No boating facility for tourists at Rajasthan’s Keoladeo National Park | jaipur | Hindustan Times
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No boating facility for tourists at Rajasthan’s Keoladeo National Park

Tourists visiting Bharatpur’s Keoladeo National Park will not be able to enjoy boating, one of the main attractions at the sanctuary famous for migratory birds, due low level of water in the lake

jaipur Updated: Jan 03, 2018 20:57 IST
Suresh Foujdar
The park has four boats for tourists to watch migratory birds that roost in the trees at the lake.
The park has four boats for tourists to watch migratory birds that roost in the trees at the lake.(HT Photo.)

Tourists visiting Bharatpur’s Keoladeo National Park will not be able to enjoy boating, one of the main attractions at the sanctuary famous for migratory birds, due low level of water in the lake, officials said.

Last year, boating was provided for tourists following a good monsoon in the district and water released from the Panchna Dam in Karauli but scanty rainfall during the monsoon has lowered the water level of the lake this season, they said.

The park has four boats joyrides in lake and for tourists to watch migratory birds that roost in the trees to the lake.

Thousands of migratory birds from Europe, Siberia, China and Asia visit to park for nesting on the babool trees in every winter.

A World Heritage Site, the national park has been facing lack of water due successive scanty monsoon, hitting the breeding of local birds.

State forest and environment minister Gajendra Singh Khimsar issued an order to release 150 mcft of water to the park from the Chambal project during a meeting with park officials on October 17 last year in Jaipur.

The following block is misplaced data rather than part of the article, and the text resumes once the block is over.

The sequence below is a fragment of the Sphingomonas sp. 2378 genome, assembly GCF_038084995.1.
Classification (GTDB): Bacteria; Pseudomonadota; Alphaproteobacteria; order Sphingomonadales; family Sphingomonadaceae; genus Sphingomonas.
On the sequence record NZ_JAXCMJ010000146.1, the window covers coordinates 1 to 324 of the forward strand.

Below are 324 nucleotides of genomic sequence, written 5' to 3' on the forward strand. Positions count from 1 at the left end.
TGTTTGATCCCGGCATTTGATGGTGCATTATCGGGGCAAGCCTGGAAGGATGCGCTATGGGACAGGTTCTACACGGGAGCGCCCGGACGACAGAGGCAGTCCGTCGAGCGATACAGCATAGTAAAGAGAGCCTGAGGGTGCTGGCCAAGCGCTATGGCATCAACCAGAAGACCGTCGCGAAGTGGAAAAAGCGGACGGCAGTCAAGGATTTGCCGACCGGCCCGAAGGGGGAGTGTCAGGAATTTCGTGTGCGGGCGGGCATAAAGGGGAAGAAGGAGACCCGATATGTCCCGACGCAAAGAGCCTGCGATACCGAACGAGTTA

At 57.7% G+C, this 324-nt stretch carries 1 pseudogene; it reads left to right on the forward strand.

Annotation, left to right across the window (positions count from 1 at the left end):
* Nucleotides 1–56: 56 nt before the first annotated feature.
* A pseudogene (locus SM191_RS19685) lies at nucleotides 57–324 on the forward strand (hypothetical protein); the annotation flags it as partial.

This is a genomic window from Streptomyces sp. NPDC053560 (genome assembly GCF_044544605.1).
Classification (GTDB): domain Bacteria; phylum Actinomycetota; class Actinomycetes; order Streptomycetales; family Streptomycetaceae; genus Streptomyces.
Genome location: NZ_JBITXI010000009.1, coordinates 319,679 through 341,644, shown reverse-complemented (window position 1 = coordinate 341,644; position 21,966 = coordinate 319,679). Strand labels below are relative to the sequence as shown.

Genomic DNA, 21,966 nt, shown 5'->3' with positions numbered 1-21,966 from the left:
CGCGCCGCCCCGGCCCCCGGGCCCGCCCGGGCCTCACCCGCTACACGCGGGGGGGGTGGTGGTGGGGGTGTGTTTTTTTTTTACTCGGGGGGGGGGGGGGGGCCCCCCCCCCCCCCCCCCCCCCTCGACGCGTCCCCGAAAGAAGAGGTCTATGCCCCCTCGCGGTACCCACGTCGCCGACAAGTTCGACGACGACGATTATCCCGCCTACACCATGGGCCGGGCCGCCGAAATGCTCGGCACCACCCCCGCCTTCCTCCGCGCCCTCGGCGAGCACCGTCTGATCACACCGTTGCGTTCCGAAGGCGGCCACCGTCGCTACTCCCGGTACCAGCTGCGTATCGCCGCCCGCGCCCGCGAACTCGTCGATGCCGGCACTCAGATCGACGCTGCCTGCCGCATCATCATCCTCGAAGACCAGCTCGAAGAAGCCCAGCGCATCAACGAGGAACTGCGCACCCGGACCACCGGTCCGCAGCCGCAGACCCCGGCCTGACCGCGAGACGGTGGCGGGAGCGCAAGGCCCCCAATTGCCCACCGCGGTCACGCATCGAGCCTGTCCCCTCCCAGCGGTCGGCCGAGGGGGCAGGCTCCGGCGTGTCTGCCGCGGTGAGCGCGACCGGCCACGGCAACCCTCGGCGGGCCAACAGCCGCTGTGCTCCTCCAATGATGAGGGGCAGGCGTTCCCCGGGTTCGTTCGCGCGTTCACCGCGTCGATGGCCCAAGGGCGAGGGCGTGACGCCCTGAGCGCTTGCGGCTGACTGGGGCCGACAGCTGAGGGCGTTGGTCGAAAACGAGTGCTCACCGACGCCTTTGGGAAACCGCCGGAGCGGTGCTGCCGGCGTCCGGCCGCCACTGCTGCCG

Birds, including painted stork that visit the park for nesting and breeding every year, have gone to other lakes due to shortage water, said park director Ajit Udhoi.

More than 2,000 painted storks come to the park to breed every year, he said.

“Each painted stork that lays 2-4 eggs, needs fish to feed the chicks that needs more than 500g of fish every day and we hope to receive 150 mcft of water from the Chambal Canal project to fill the six blocks in park,” he said.

“But due to scanty rainfall in the district we have not received water from the Panchna Dam in Karauli.”

Apart from migratory birds, local species, including open bill stork, cormoret, snake bird, egret, painted stork, spoonbill, eye vish, grey heron, purple heron, cattle egret, large egret, medium egret, Indian seg come to the park to breeding before the monsoon, he said.

Birds that nest on babool trees near the lake need fish, vegetation to survive and water from the Panchna Dam brings fish, vegetation to the lake.

Official data state that 21,409 foreign tourists visited the park between April 2015 and March 2016, 25,417 during April 2016 to March 2017, and 8,418 visited the park between April 2017 to October 2017 to watch migratory birds.

The bird watching season at the park starts from the first week of October and ends in the first week of March.

Migratory birds, including northern shoveller, pintail, gadwall, Eurasian wigeon, common teal, garganey teal, common poachard, tufted and ferruginous ducks, red-crested and bar-handed goose, graylag goose, greater spotted eagles among others, visit the park during the winter months.

The national park, spread over 29sqkm, was set up on March 10, 1982 and declared a World Heritage Site under the World Heritage Convention in 1985.